With D.C. activists and City Council members braced for a fight, Rep. Darrell Issa has said he will halt consideration of a bill he introduced to restructure the city’s hiring practices.
The California Republican reached an agreement this morning with D.C. Council Chairman Kwame Brown to hold off on Thursday’s markup of the legislation at the Oversight and Government Reform Committee, which Issa chairs.
Brown and others have argued that Councilmember Mary Cheh has introduced similar legislation that will be taken up by local officials, rendering Issa’s bill redundant and an infringement on the city’s autonomy. His bill, like Cheh’s, would set new standards for appointing high-level officials in D.C. government, with the hope of avoiding situations where employees are not properly vetted before being installed in powerful positions.
“Chairman Issa and Councilman Brown had a phone call this morning, and during that phone call, Chairman Issa secured commitment that [the] D.C. Council would pass legislation in the next two months to address Congressional concerns about improper hiring practices,” Issa’s spokesman, Frederick Hill, said.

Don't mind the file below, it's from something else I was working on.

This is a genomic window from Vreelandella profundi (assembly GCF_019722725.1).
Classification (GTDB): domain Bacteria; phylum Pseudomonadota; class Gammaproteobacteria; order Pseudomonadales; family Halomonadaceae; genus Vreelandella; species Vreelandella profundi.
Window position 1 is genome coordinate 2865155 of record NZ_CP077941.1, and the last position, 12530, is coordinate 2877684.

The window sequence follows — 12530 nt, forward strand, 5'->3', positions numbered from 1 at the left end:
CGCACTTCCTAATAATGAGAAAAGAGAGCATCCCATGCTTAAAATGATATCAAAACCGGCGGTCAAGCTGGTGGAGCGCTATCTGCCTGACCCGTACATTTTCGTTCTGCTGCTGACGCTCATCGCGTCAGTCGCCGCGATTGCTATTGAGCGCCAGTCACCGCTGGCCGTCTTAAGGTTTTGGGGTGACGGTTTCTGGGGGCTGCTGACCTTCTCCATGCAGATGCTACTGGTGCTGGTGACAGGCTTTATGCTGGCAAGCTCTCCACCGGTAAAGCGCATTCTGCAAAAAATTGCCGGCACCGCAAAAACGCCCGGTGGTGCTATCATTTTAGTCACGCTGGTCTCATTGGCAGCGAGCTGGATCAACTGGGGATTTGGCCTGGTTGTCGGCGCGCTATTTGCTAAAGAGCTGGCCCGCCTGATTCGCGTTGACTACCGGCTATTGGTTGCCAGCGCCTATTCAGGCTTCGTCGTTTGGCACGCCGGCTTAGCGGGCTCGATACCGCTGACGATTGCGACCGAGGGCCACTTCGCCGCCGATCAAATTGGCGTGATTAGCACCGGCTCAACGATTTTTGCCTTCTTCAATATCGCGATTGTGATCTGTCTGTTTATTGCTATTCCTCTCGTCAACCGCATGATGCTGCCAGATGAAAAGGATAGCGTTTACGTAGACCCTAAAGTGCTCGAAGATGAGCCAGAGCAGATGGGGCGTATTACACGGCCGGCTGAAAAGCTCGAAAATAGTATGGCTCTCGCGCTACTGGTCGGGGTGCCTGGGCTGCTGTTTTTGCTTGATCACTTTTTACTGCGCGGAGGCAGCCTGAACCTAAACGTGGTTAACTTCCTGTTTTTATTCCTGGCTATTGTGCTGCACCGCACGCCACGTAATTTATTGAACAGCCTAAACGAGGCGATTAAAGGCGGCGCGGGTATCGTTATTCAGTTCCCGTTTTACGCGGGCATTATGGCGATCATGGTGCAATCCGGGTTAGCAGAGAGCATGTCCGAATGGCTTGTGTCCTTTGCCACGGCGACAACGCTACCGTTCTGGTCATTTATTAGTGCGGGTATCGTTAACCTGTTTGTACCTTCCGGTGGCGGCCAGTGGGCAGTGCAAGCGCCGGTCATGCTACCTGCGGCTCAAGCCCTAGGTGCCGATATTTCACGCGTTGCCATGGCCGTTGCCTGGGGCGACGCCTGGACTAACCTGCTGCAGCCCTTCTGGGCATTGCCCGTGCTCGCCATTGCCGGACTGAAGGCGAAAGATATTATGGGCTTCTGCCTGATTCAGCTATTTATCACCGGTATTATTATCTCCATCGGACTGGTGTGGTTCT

Hill further suggested that Issa’s agreement to halt consideration of his bill was contingent upon the City Council’s action on Cheh’s legislation.
That means Issa’s bill could still resurface at a later date.
Despite these developments, Cheh has introduced a resolution today condemning Congressional interference in D.C. affairs, as symbolized by Issa’s legislation and his spearheading of an investigation into allegations of misconduct leveled at Mayor Vincent Gray.
Issa’s investigation, the findings of which were released Monday, happened simultaneously with a City Council probe.
“[It is] a deep offense to the people of the District of Columbia,” Cheh said in a statement.
Rep. Elijah Cummings, D-Md., right, hugs Harold Schaitberger, General President of the International Association of Fire Fighters, after the Congressman spoke at the IAFF's Legislative Conference General Session at the Hyatt Regency on Capitol Hill, March 9, 2015. The day featured addresses by members of Congress and Vice President Joe Biden.